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Review: El Planeta

— by RON WILKINSON —

We live our lives in two parts, the one we want to live and the one others want us to live. We balance those two to meet practical necessities such as food and shelter. Maria and her daughter Leo did not get the memo on balance. To the extent of their control, their lives are the way they want them. They have an immediacy that is brought into gripping focus in this slow motion horror movie about people and nations in conflict and in crisis. Movie stars, rich politicians and business magnates come and go as human nature perseveres.

In post-crisis Spain, it is every man for himself and even worse for women. This beautifully shot film shows the small city Gijon getting along with a glacial recovery in merciless black and white. Repeated scenes of hobbled elderly shuffling, staring out windows into the rain and pushing wheelchairs through streets of dead and dying storefronts show us what the future holds. At least what it holds for unmarried women, and presumably all men, who similarly choose to live outside the norm. Their married male counterparts do not have it any better, scraping for pennies and trying to compartmentalize their moral failures. In Gijon, it seems to rain constantly in more ways than one.

Despite non-existent resources and non-existent futures, the two live a day at a time like the lilies of the field. The present is what counts and to hear writer/director Amalia Ulman tell the story one’s life is what one makes it until society pries the desserts, fruit baskets and fur coats from cold dead hands. Dark humor creeps from the cold streets, the even colder apartment and the cracks in the brick walls and social fabric of a failed economy. This is mixed with the geometric kaleidoscopic wipes, a mix of old B&W silent films crossed with “I Love Lucy.” Failure of opportunity is one thing and failure to dream something else entirely. The failure to laugh is unforgivable.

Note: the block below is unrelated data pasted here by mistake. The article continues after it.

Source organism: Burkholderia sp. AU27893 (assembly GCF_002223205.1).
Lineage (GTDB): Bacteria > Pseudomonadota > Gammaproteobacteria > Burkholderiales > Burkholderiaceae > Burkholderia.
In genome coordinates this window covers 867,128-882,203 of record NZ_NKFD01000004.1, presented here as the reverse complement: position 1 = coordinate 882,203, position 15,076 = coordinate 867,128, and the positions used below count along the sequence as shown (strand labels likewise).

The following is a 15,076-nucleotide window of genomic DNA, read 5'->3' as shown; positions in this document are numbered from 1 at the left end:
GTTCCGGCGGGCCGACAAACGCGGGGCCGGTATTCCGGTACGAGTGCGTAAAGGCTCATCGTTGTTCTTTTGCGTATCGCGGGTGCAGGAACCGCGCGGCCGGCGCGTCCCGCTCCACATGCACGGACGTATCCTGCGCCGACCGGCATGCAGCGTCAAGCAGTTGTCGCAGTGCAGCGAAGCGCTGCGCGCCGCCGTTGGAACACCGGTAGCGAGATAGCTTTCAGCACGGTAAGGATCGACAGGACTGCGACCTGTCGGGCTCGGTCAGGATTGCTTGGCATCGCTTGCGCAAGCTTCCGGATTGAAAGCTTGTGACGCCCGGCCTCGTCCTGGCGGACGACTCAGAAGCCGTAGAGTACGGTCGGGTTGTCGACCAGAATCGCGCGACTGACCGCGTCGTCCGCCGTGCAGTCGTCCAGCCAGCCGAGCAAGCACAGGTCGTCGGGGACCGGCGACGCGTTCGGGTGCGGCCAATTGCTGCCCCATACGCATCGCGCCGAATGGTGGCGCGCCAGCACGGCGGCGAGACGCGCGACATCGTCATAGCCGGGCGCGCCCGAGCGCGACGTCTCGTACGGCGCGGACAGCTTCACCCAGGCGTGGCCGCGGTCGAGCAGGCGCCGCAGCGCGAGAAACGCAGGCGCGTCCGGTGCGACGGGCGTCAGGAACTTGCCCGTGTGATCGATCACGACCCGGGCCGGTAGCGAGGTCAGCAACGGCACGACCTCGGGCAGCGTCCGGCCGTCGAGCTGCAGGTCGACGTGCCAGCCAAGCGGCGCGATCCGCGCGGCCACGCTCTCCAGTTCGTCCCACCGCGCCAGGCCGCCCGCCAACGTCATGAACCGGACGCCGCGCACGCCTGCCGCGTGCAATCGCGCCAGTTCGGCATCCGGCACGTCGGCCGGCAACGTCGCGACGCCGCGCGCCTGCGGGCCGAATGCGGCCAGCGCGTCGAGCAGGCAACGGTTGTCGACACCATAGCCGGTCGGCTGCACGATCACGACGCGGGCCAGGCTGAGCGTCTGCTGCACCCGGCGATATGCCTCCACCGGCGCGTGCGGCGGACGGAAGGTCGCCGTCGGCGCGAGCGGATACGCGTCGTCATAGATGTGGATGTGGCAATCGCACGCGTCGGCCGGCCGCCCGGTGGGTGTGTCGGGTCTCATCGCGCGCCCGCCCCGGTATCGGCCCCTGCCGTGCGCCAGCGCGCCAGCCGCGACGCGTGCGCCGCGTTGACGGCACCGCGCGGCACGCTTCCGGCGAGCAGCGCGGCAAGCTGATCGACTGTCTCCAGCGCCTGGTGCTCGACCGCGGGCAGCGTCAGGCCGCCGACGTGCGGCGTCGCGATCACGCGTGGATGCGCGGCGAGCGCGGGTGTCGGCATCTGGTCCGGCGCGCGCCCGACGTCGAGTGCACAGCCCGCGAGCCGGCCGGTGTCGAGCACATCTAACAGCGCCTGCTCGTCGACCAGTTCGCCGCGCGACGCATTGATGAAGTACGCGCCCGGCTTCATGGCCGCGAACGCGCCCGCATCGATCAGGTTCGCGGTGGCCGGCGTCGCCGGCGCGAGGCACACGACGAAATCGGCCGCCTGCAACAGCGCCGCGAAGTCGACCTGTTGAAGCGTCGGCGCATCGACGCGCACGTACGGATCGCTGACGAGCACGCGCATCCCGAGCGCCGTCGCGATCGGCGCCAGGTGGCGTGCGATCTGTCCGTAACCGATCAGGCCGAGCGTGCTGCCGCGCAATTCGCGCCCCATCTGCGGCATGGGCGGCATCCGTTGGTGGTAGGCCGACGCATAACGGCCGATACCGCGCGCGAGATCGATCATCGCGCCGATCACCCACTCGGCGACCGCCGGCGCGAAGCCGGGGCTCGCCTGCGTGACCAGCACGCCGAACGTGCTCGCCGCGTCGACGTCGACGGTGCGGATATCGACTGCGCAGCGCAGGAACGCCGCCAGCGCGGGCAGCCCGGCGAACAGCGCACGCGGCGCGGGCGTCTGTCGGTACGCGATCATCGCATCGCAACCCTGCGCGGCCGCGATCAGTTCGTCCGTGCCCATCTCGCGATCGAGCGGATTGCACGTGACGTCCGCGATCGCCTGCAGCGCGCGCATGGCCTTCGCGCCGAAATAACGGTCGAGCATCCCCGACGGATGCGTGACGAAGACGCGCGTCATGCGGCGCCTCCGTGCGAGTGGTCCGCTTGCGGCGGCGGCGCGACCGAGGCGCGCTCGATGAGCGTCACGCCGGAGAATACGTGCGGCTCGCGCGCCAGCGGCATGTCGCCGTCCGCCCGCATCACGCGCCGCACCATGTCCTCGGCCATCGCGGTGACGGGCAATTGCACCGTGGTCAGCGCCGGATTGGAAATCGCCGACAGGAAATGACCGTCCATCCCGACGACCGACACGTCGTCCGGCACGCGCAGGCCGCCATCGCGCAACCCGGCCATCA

As mom Maria (Ale Ulman) shoplifts at a local dime store daughter Leo (film-maker Ulman) chats up the check-out guy and finds a date, something like love and then total disappointment. Caught shop lifting at another store Maria is not imprisoned, she is simply apprehended and sent on her way. This dismissal is worse than punishment as it dismisses Maria’s entire life. Granting her freedom to be beaten down on her own terms instead of the penny-farthing honor of having succeeded in some small, if illegal, thing that day.

As meals are put on the tab of a local politician, again, the waitress inquires as to whether the man with the charge account might be joining them for lunch some day. There are entire stories blossoming in our heads as each single one of these precious lines is dropped, willy-nilly, into the otherwise lethally dreadful task of living. Maria prints names on little papers and puts them in the freezer, freezing her enemies. Without money the power goes off and the freezer thaws. Look out for stormy weather.

As methodical and unpretentious as it is tragic and ironic, Ulman’s screenplay unfolds beautifully as crisply filmed by Carlos Rigo. The streets are as barren and cold as the human spirit is indomitable.

Rating: 8/10

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